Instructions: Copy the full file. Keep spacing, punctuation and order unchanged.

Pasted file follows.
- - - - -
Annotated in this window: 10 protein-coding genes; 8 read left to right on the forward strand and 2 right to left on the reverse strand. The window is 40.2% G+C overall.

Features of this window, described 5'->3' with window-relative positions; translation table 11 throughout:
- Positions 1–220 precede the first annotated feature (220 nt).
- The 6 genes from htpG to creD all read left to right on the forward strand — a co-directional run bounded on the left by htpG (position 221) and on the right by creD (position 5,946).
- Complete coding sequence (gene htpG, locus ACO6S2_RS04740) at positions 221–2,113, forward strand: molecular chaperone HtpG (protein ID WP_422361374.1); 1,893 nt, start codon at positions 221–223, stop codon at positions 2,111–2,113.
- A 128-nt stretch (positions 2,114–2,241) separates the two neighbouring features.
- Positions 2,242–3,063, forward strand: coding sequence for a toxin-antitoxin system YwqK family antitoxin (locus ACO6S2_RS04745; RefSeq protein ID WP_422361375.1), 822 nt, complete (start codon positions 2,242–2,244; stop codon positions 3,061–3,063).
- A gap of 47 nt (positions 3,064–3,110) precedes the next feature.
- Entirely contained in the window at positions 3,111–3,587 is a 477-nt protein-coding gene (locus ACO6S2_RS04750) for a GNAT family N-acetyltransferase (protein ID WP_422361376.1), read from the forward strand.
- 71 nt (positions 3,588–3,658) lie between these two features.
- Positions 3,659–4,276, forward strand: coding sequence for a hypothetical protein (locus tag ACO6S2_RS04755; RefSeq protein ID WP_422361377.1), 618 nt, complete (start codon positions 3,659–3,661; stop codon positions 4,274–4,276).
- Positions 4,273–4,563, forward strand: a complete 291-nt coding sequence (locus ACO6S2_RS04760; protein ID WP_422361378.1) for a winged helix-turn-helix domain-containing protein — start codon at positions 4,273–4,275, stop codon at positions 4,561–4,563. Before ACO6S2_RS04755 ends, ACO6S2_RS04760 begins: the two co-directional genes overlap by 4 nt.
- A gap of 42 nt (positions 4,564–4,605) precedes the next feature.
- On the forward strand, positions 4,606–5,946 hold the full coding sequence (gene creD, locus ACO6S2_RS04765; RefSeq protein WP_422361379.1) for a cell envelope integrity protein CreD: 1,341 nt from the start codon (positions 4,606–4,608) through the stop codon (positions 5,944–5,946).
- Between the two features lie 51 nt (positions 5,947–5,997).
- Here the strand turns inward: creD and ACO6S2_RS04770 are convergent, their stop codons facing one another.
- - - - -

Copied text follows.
Annotated in this window: 10 protein-coding genes; 8 read left to right on the forward strand and 2 right to left on the reverse strand. The window is 40.2% G+C overall.

Features of this window, described 5'->3' with window-relative positions; translation table 11 throughout:
- Positions 1–220 precede the first annotated feature (220 nt).
- The 6 genes from htpG to creD all read left to right on the forward strand — a co-directional run bounded on the left by htpG (position 221) and on the right by creD (position 5,946).
- Complete coding sequence (gene htpG, locus ACO6S2_RS04740) at positions 221–2,113, forward strand: molecular chaperone HtpG (protein ID WP_422361374.1); 1,893 nt, start codon at positions 221–223, stop codon at positions 2,111–2,113.
- A 128-nt stretch (positions 2,114–2,241) separates the two neighbouring features.
- Positions 2,242–3,063, forward strand: coding sequence for a toxin-antitoxin system YwqK family antitoxin (locus ACO6S2_RS04745; RefSeq protein ID WP_422361375.1), 822 nt, complete (start codon positions 2,242–2,244; stop codon positions 3,061–3,063).
- A gap of 47 nt (positions 3,064–3,110) precedes the next feature.
- Entirely contained in the window at positions 3,111–3,587 is a 477-nt protein-coding gene (locus ACO6S2_RS04750) for a GNAT family N-acetyltransferase (protein ID WP_422361376.1), read from the forward strand.
- 71 nt (positions 3,588–3,658) lie between these two features.
- Positions 3,659–4,276, forward strand: coding sequence for a hypothetical protein (locus tag ACO6S2_RS04755; RefSeq protein ID WP_422361377.1), 618 nt, complete (start codon positions 3,659–3,661; stop codon positions 4,274–4,276).
- Positions 4,273–4,563, forward strand: a complete 291-nt coding sequence (locus ACO6S2_RS04760; protein ID WP_422361378.1) for a winged helix-turn-helix domain-containing protein — start codon at positions 4,273–4,275, stop codon at positions 4,561–4,563. Before ACO6S2_RS04755 ends, ACO6S2_RS04760 begins: the two co-directional genes overlap by 4 nt.
- A gap of 42 nt (positions 4,564–4,605) precedes the next feature.
- On the forward strand, positions 4,606–5,946 hold the full coding sequence (gene creD, locus ACO6S2_RS04765; RefSeq protein WP_422361379.1) for a cell envelope integrity protein CreD: 1,341 nt from the start codon (positions 4,606–4,608) through the stop codon (positions 5,944–5,946).
- Between the two features lie 51 nt (positions 5,947–5,997).
- Here the strand turns inward: creD and ACO6S2_RS04770 are convergent, their stop codons facing one another.